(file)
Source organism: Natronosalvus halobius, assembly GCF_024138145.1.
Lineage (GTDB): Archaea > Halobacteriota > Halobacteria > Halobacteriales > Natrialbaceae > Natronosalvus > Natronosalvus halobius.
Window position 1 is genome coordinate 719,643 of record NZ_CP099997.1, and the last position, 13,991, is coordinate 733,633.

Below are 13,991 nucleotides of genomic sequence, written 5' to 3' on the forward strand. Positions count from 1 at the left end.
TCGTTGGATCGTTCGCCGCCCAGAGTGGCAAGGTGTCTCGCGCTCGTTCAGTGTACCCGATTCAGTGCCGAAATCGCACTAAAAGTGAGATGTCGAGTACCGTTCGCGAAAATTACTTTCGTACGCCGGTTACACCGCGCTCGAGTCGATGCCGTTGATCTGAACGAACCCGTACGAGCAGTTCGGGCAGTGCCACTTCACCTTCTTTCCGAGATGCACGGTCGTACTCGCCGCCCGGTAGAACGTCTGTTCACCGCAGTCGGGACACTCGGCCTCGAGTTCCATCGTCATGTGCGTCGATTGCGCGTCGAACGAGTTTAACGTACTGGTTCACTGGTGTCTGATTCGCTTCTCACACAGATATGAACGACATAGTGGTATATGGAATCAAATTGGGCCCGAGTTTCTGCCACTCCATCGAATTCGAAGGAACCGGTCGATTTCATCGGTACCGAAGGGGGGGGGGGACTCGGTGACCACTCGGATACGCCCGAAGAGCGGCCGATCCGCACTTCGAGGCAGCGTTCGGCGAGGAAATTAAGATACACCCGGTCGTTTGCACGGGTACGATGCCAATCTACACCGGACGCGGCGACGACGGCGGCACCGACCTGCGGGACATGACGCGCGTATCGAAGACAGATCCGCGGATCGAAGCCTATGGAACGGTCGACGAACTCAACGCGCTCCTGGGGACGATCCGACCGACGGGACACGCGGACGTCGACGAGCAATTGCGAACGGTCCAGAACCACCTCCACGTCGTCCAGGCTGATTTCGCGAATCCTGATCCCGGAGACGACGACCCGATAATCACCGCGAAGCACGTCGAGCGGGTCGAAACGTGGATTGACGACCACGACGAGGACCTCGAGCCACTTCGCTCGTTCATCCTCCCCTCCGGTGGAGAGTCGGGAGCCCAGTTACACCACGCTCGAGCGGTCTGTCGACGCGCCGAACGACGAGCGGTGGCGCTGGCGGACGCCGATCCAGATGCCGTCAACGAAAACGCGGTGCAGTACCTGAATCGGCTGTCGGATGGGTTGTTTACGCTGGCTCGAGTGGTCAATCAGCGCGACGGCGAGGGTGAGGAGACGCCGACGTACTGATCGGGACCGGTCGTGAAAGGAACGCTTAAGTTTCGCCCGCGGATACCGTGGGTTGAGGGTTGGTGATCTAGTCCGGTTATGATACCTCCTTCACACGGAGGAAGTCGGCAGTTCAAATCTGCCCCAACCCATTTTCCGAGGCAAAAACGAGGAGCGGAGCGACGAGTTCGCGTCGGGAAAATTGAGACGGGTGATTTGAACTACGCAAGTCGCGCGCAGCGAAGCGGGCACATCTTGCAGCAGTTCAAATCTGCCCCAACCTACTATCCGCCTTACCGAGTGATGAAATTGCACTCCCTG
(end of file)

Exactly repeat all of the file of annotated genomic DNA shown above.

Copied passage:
Source organism: Natronosalvus halobius, assembly GCF_024138145.1.
Lineage (GTDB): Archaea > Halobacteriota > Halobacteria > Halobacteriales > Natrialbaceae > Natronosalvus > Natronosalvus halobius.
Window position 1 is genome coordinate 719,643 of record NZ_CP099997.1, and the last position, 13,991, is coordinate 733,633.

Below are 13,991 nucleotides of genomic sequence, written 5' to 3' on the forward strand. Positions count from 1 at the left end.
TCGTTGGATCGTTCGCCGCCCAGAGTGGCAAGGTGTCTCGCGCTCGTTCAGTGTACCCGATTCAGTGCCGAAATCGCACTAAAAGTGAGATGTCGAGTACCGTTCGCGAAAATTACTTTCGTACGCCGGTTACACCGCGCTCGAGTCGATGCCGTTGATCTGAACGAACCCGTACGAGCAGTTCGGGCAGTGCCACTTCACCTTCTTTCCGAGATGCACGGTCGTACTCGCCGCCCGGTAGAACGTCTGTTCACCGCAGTCGGGACACTCGGCCTCGAGTTCCATCGTCATGTGCGTCGATTGCGCGTCGAACGAGTTTAACGTACTGGTTCACTGGTGTCTGATTCGCTTCTCACACAGATATGAACGACATAGTGGTATATGGAATCAAATTGGGCCCGAGTTTCTGCCACTCCATCGAATTCGAAGGAACCGGTCGATTTCATCGGTACCGAAGGGGGGGGGGGACTCGGTGACCACTCGGATACGCCCGAAGAGCGGCCGATCCGCACTTCGAGGCAGCGTTCGGCGAGGAAATTAAGATACACCCGGTCGTTTGCACGGGTACGATGCCAATCTACACCGGACGCGGCGACGACGGCGGCACCGACCTGCGGGACATGACGCGCGTATCGAAGACAGATCCGCGGATCGAAGCCTATGGAACGGTCGACGAACTCAACGCGCTCCTGGGGACGATCCGACCGACGGGACACGCGGACGTCGACGAGCAATTGCGAACGGTCCAGAACCACCTCCACGTCGTCCAGGCTGATTTCGCGAATCCTGATCCCGGAGACGACGACCCGATAATCACCGCGAAGCACGTCGAGCGGGTCGAAACGTGGATTGACGACCACGACGAGGACCTCGAGCCACTTCGCTCGTTCATCCTCCCCTCCGGTGGAGAGTCGGGAGCCCAGTTACACCACGCTCGAGCGGTCTGTCGACGCGCCGAACGACGAGCGGTGGCGCTGGCGGACGCCGATCCAGATGCCGTCAACGAAAACGCGGTGCAGTACCTGAATCGGCTGTCGGATGGGTTGTTTACGCTGGCTCGAGTGGTCAATCAGCGCGACGGCGAGGGTGAGGAGACGCCGACGTACTGATCGGGACCGGTCGTGAAAGGAACGCTTAAGTTTCGCCCGCGGATACCGTGGGTTGAGGGTTGGTGATCTAGTCCGGTTATGATACCTCCTTCACACGGAGGAAGTCGGCAGTTCAAATCTGCCCCAACCCATTTTCCGAGGCAAAAACGAGGAGCGGAGCGACGAGTTCGCGTCGGGAAAATTGAGACGGGTGATTTGAACTACGCAAGTCGCGCGCAGCGAAGCGGGCACATCTTGCAGCAGTTCAAATCTGCCCCAACCTACTATCCGCCTTACCGAGTGATGAAATTGCACTCCCTG